Operation United Assistance to support MSF/Doctors Without Borders and CDC.
 From left, Dr. Joel Montgomery, a team leader with the U.S. Centers for Disease Control and Prevention, adjusts a colleague’s personal protective equipment before entering the Ebola virus treatment unit in Monrovia, Liberia, during United Assistance, a response to the 2014 West African Ebola outbreak. The outbreak also affected Sierra Leone, Guinea and Nigeria. The treatment unit was staffed and operated by members of Doctors Without Borders. United Assistance is a U.S. Army Africa-led operation to provide command and control, logistics, training and engineering support to the U.S. government’s efforts to contain the Ebola virus outbreak in West African nations. (DoD photo by Athalia Christie, CDC, 17 SEP 2014.)
 U.S. Navy Lt. j.g. Aaron Kulp, standing, the officer in charge of Naval Mobile Construction Battalion (NMCB) 133, Combined Joint Task Force-Horn of Africa, speaks to a group of Seabees before a flight at Camp Lemonnier, Djibouti. Fifteen Sailors with NMCB-133 were to travel to Monrovia, Liberia, to conduct site surveys, construct a $22 million hospital and stockpile it with supplies to support training health care workers in support of United Assistance. United Assistance is a U.S. Army Africa-led operation to provide command and control, logistics, training and engineering support to the U.S. government’s efforts to contain the Ebola virus outbreak in West African nations. (U.S. Air Force photo by Staff Sgt. Leslie Keopka, 19 SEP 2014.)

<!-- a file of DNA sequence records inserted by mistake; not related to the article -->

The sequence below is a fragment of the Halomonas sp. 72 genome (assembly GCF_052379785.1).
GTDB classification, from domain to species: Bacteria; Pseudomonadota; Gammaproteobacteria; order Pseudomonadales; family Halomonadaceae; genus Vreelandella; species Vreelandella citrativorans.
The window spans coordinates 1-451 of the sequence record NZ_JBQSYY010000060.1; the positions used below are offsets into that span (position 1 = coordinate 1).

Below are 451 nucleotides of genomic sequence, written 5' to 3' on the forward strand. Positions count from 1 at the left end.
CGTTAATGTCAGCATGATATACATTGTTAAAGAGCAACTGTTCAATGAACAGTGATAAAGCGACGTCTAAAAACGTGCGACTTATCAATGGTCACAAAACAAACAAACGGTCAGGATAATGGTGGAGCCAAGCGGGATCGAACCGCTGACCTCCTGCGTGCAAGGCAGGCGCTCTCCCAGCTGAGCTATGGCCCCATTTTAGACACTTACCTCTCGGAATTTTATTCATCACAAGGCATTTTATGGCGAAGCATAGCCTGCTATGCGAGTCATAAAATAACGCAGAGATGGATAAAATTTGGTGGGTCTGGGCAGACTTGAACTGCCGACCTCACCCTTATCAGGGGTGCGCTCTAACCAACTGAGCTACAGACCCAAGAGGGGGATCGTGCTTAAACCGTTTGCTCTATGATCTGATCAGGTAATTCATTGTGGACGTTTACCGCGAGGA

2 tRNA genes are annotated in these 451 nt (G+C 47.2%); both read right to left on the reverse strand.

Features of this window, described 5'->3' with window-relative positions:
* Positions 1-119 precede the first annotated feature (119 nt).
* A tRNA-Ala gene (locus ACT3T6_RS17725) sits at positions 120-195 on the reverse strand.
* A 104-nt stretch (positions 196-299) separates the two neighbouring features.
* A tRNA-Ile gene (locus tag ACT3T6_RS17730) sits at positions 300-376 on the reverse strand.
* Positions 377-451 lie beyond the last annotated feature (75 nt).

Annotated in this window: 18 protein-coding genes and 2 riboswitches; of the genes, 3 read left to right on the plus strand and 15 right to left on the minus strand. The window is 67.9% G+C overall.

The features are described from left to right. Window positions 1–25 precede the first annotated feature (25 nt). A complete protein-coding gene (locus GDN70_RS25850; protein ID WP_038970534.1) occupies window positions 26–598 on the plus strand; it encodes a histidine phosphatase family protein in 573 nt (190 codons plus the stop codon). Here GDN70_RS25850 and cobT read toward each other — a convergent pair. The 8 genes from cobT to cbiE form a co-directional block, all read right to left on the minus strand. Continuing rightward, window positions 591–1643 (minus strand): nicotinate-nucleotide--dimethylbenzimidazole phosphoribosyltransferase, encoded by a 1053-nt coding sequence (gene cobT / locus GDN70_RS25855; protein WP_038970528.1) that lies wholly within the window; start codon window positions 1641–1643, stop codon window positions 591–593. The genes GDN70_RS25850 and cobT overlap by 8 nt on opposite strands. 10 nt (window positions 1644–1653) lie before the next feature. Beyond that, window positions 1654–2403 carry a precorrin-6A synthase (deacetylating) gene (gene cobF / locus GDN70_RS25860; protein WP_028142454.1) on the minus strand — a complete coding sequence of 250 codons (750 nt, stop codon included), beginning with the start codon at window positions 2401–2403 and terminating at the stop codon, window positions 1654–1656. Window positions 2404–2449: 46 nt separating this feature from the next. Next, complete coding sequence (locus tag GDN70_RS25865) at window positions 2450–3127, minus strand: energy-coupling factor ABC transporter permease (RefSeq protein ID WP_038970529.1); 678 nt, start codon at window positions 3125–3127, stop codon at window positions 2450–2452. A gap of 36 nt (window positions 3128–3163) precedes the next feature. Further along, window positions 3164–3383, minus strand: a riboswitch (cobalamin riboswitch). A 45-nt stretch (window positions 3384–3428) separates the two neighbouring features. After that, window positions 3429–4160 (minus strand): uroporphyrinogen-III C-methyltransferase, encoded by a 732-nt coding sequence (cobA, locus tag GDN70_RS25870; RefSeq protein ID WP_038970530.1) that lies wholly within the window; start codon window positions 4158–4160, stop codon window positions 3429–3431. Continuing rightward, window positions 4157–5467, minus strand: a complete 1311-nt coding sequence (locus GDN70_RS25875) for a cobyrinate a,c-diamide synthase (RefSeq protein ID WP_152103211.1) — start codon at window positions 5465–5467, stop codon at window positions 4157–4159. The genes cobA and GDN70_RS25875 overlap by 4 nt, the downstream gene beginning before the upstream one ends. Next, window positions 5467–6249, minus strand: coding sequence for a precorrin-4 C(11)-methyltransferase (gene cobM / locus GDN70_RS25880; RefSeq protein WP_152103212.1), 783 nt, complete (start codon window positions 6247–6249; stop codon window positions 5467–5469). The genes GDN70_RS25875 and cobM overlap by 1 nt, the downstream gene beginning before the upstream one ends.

[3,4] A U.S. Air Force C-17 Globemaster III aircraft sits in Liberia. The aircraft delivered the first shipment of U.S. military equipment and personnel for United Assistance, a U.S. Army Africa-led operation to provide command and control, logistics, training and engineering support to the U.S. government’s efforts to contain the Ebola virus outbreak in West African nations. The cargo included a heavy-duty forklift, a drill set, a generator, engineers and airfield specialists. (DOD photo by U.S. Embassy in Monrovia, 24 SEP 2014.)
Overhead view of a Royal Australian Air Force KC-30A multirole tanker connecting with a U.S. Air Force C-17 Globemaster III from the 418th Flight Test Squadron at Edwards Air Force Base, Calif., Feb. 10, 2016. (U.S. Air Force photo/Christian Turner)